Is Corpse Flower the only non-undead that can make an undead creature (excluding spells)?

Is the Corpse Flower the only creature that isn’t the undead-type to be able to make any sort of undead creature?

I mean by means other than the ability to cast spells and one of those spells might be a spell like Animate Dead.

I’m looking for other creature’s abilities, lair actions or diseases or magic items that aren’t simply vectors for spells like a Spell Scroll of Animate Dead.

When creating undead, what abilities are retained?

When an undead is created through the animate dead spell and you apply either a zombie or skeleton template, what exactly is retained?

Both of these templates specify that

Special Attacks: A zombie retains none of the base creature’s special attacks.

Special Qualities: A zombie loses most special qualities of the base creature. It retains any extraordinary special qualities that improve its melee or ranged attacks.

I cant seem to find clear distinctions of what is a special quality. However special attacks seem clear enough. Any ability that provides an alternate to the full attack or standard attack seems to fit this.

Special qualities retained is less clear. Abilities like pounce, grab, and rake seem like they should stick around, however the Skeletal Megaraptor also seems to retain racial skill bonuses, as well as scent. A skeletal owlbear however, does not.

What about poisons? Poisons seem like special qualities that improve a melee or ranged attack. However it doesnt make as much sense for a skeleton to have poison. Zombie maybe. However they are magic, so anything could go.

So is there any clear definition as to what stays after the creature has been undead-ified? I can see arguments for various features, and some examples of certain things like racial skill bonuses. However it still seems uncertain to me and many forums and things I have read seem mixed on what stays and doesnt.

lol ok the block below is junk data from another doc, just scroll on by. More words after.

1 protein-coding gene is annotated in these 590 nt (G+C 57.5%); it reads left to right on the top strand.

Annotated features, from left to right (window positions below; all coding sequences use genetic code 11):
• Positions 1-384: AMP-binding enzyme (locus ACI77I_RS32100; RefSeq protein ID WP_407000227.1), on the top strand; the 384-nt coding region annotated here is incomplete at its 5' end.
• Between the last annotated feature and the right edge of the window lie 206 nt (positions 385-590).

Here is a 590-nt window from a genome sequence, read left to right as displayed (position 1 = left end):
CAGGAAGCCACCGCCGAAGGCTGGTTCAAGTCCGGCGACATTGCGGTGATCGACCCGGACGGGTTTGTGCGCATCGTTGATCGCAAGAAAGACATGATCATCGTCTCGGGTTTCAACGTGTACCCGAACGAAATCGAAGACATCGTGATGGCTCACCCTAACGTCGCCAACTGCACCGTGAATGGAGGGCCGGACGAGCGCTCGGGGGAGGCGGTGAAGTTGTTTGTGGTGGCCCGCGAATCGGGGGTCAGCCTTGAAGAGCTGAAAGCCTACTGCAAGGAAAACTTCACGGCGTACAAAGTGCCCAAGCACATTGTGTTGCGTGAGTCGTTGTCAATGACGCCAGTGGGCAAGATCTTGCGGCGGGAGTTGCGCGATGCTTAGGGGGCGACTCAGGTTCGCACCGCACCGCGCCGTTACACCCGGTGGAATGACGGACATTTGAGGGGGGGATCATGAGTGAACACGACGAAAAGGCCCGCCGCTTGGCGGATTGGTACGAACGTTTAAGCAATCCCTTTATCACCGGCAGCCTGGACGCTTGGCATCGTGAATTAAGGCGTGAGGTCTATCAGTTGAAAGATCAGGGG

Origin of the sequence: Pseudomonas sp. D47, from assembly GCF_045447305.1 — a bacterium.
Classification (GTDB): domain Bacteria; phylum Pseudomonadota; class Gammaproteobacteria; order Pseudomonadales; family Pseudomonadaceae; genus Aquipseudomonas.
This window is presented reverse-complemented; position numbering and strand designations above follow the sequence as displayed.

Giving NPC Priests Turn Undead

Last night the party was adventuring in Curse of Strahd.
In the previous session they had acquired the module-specific magic item

and given it to an NPC accompanying them,

In last night’s session the NPC was able to attune to the item, unlocking among its other powers the ability

Bane of the Undead. You can use the icon as a holy symbol while using the Turn Undead or Turn the Unholy feature. If you do so, increase the save DC by 2.

As I understand it, this power can be used only by those who already can Turn Undead. And this particular NPC does not have the Turn the Undead feature. At first I thought this was because he appeared to be a named NPC Acolyte, a 1st level Spellcaster, while PC Clerics don’t get Channel Divinity (Turn the Undead) until second level. So I checked the Priest Stat Block, since another important NPC

uses the Priest Stat Block. I was surprised to find that, as written, the standard Priest NPC does not have the Turn the Undead feature either. Nor does the War Priest NPC in VGtM.

I am, in general, wary of giving NPCs PC abilities, as the game should be focused on the PCs as exceptional individuals. And I don’t think that every NPC Priest needs this ability. However, these particular priests follow the Morninglord (Lathander), a deity who is opposed to undead. And given the setting (Barovia), protecting their congregations from undead is a central part of their ministry. Thus I think it is reasonable to give this particular NPC Priest the ability, as usable by PC Clerics (one use per long or short rest). For the NPC Acolyte, I am considering granting him the ability to Turn Undead by expending a spell slot, as a sort of reverse case of the "Harness Divine Power" found in TCoE.

So, what am I missing? Is granting the ability to NPC Priests and Acolytes to Turn Undead in setting-specific instances unbalanced? Normally unbalanced would mean the new power would justify an increase in their CR but as these are not PC-antagonists here it might mean that the ability will somehow detract from the experience of the players or reduce the challenge to them significantly. Are there any complications I should be aware of? For example something specific to this module that would make this a bad idea. A good answer will provide official examples of other NPCs or monsters who do have this ability, either in standard Stat Blocks or module-specific adjusted ones, if there are any.

Undead Anatomy 4 question

I was working on something with the Undead Anatomy spell and the 4th version has me a little confused. It lists some ability score changes listed as size for tiny and large undead, but those sizes are already covered under UA2. I believe these modifiers are only supposed to be for incorporeal forms, but does not specifically say so. But then why isnt there new ones for small and medium?

So if you used UA4 to change into a corporeal tiny/large undead, would you use the modifiers listed under UA2 or UA4?